Veja Também -
- Venezuelan immigrants are ostracized in Colombia amid xenophobia and shifting politics
- To foster a free election in Venezuela, the U.S. is offering the Maduro regime a deal
- Will Brazil rescue the Cuban economy?
- America used to have 2 religions: God and money. Only one of them is recruiting followers, and it’s not Jesus
- EU economy loses momentum amid Ukraine war, inflation, natural disasters and higher interest rates
- Veja + Revelia News
Postado dia 09/10/2023 às 14:15:57
Why are Latin American workers so strikingly unproductive?
China’s economic activities in Latin America are changing. Its focus on gaining access to the hemisphere’s natural resources, which drove its investments during the first decade and a half of the century, has expanded to a portfolio that includes renewable energy generation, telecommunications, electricity distribution, and even ridesharing companies.
“China’s economy is changing because it’s currently in decline,” Joseph Humire, executive director of U.S. think tank Center for a Secure Free Society, told Diálogo on June 4. “Today, as its economy declines, China seeks to raise funds for its defense industry, which is on the rise relative to other sectors.”
China’s direct investment would not necessarily be aimed at industrializing the countries of the region, but rather at obtaining direct access to their raw materials, Chile’s Diario Financiero reported.
“Transactions in recent years show a growing orientation toward domestic markets […],” Enrique Dussel Peters, researcher and coordinator of the Chinese investment database compiled by the Latin American and Caribbean Academic Network on China, told Bloomberg. “The old Chinese investment logic of buying mines for the minerals and ports and railroads to transport them now works alongside another motivation: finding new, less developed markets in which to grow.”
“China’s access to Latin America’s resources comes at the cost of loss of sovereignty,” Humire added. “China isn’t only interested, for example, in a mining concession, but in the land where the mine produces.”
A recent example of this strategy was evidenced during an Argentine delegation’s tour to China. At a June 1 meeting in Beijing, China’s top advisor in Latin America, Qiu Xiaoqi, shared with Argentine Economy Minister Sergio Massa his country’s strategic aspirations. “China wants to be Argentina’s complementary partner,” he said, Argentine news site Infobae reported, listing the South American country’s advantages that China is carefully monitoring to strengthen its presence in Latin America to obtain energy, food, minerals, and technology.
In the case of Panama, China’s Ambassador Wei Qiang has repeatedly reiterated his country’s special interest in sectors such as energy, mining, natural resources, and trade.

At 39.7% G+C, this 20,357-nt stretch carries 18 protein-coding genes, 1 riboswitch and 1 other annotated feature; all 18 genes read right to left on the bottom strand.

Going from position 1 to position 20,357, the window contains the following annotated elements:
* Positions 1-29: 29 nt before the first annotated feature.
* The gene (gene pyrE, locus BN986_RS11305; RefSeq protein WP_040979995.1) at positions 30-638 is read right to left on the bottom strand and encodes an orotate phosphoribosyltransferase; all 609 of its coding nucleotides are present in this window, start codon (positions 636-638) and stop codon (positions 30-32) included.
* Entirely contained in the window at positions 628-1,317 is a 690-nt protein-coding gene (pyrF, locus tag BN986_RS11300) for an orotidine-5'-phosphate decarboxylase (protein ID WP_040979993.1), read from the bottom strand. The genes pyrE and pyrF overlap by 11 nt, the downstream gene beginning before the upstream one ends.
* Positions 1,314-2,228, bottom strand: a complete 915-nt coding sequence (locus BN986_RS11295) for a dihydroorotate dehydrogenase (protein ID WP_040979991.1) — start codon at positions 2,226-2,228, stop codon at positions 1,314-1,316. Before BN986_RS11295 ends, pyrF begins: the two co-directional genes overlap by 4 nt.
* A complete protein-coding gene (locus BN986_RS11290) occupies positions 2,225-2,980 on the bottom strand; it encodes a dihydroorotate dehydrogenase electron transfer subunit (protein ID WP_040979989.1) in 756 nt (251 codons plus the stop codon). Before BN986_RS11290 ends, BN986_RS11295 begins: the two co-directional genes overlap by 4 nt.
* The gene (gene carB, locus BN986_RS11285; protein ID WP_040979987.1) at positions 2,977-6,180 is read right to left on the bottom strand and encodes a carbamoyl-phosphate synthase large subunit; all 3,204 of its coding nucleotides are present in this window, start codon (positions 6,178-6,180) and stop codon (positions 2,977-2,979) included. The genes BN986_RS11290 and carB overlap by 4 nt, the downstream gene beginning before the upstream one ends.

“China is developing an aggressive investment policy in key places in the Panamanian economy,” Euclides Tapia, a senior lecturer at the University of Panama’s School of International Relations, told the BBC on May 31. “It fundamentally takes advantage of Panama’s geographic position as a node in the global trading system.”
Honduras is yet another case, which is receiving Chinese investment for a hydroelectric dam and to explore railroad and port projects. In March, a heavily indebted Honduras cited “financial pressures” in its decision to establish formal diplomatic ties with China and break those with Taiwan.
“What is being sought through the relationship with China is investment to overcome the country’s challenges,” Honduran Secretary of State Rodolfo Pastor de María y Campos told The New York Times. The country carries a debt of more than $20 billion. Honduran Foreign Minister Eduardo Enrique Reina added that it was about “pragmatism, not ideology,” Reuters reported.
Dozens of countries are facing economic instability and even collapse under the weight of hundreds of billions of dollars in foreign loans, many of them from the world’s largest and most ruthless government lender: China, Infobae reported.
“More and more countries are in dire financial straits,” said Brad Parks, executive director of the AidData research lab at the College of William & Mary, which uncovered thousands of secret Chinese loans, Infobae reported. “Somehow China manages to do all of this out of public view […], so unless people understand how China lends, how their lending practices work, we’re never going to solve these crises.”
The U.S. argument is that it is better to do business from the perspective of transparency, within the framework of rule of law, and a level playing field, allowing good options on contracts that actually work, Evan Ellis, a research fellow in Latin American studies at the U.S. Army War College’s Strategic Studies Institute, told the BBC.
“The attitude that countries with an appetite for Chinese investment should take is to diversify economically,” Humire said. “That way you don’t hand over all the concessions and all the debt to China, otherwise it means handing over your country.”